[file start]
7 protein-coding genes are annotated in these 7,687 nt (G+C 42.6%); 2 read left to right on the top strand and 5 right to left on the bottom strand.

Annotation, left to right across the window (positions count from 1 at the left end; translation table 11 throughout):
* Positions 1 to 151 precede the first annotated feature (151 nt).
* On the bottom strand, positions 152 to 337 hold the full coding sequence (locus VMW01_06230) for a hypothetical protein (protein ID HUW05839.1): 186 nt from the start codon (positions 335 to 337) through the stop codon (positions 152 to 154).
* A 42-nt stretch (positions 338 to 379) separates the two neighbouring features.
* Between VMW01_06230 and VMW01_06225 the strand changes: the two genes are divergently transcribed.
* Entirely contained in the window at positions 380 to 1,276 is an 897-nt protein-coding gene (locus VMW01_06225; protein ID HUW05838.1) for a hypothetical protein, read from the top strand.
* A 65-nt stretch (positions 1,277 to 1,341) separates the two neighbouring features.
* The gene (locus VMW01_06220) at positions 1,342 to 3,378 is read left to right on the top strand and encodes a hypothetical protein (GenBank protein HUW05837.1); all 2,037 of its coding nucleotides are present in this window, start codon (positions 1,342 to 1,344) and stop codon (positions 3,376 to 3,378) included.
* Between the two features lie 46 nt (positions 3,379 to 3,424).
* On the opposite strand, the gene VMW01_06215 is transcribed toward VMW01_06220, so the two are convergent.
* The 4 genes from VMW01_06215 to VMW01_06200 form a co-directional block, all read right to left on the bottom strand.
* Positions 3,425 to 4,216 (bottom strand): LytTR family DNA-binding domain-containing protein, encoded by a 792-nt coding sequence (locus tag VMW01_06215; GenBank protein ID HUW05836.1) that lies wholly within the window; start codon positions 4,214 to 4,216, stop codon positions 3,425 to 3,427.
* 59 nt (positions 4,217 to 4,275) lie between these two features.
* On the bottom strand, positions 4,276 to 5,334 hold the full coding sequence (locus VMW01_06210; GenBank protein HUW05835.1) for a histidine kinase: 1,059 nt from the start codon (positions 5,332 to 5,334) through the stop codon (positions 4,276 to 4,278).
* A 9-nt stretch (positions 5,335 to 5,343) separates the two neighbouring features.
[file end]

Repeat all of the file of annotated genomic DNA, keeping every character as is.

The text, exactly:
7 protein-coding genes are annotated in these 7,687 nt (G+C 42.6%); 2 read left to right on the top strand and 5 right to left on the bottom strand.

Annotation, left to right across the window (positions count from 1 at the left end; translation table 11 throughout):
* Positions 1 to 151 precede the first annotated feature (151 nt).
* On the bottom strand, positions 152 to 337 hold the full coding sequence (locus VMW01_06230) for a hypothetical protein (protein ID HUW05839.1): 186 nt from the start codon (positions 335 to 337) through the stop codon (positions 152 to 154).
* A 42-nt stretch (positions 338 to 379) separates the two neighbouring features.
* Between VMW01_06230 and VMW01_06225 the strand changes: the two genes are divergently transcribed.
* Entirely contained in the window at positions 380 to 1,276 is an 897-nt protein-coding gene (locus VMW01_06225; protein ID HUW05838.1) for a hypothetical protein, read from the top strand.
* A 65-nt stretch (positions 1,277 to 1,341) separates the two neighbouring features.
* The gene (locus VMW01_06220) at positions 1,342 to 3,378 is read left to right on the top strand and encodes a hypothetical protein (GenBank protein HUW05837.1); all 2,037 of its coding nucleotides are present in this window, start codon (positions 1,342 to 1,344) and stop codon (positions 3,376 to 3,378) included.
* Between the two features lie 46 nt (positions 3,379 to 3,424).
* On the opposite strand, the gene VMW01_06215 is transcribed toward VMW01_06220, so the two are convergent.
* The 4 genes from VMW01_06215 to VMW01_06200 form a co-directional block, all read right to left on the bottom strand.
* Positions 3,425 to 4,216 (bottom strand): LytTR family DNA-binding domain-containing protein, encoded by a 792-nt coding sequence (locus tag VMW01_06215; GenBank protein ID HUW05836.1) that lies wholly within the window; start codon positions 4,214 to 4,216, stop codon positions 3,425 to 3,427.
* 59 nt (positions 4,217 to 4,275) lie between these two features.
* On the bottom strand, positions 4,276 to 5,334 hold the full coding sequence (locus VMW01_06210; GenBank protein HUW05835.1) for a histidine kinase: 1,059 nt from the start codon (positions 5,332 to 5,334) through the stop codon (positions 4,276 to 4,278).
* A 9-nt stretch (positions 5,335 to 5,343) separates the two neighbouring features.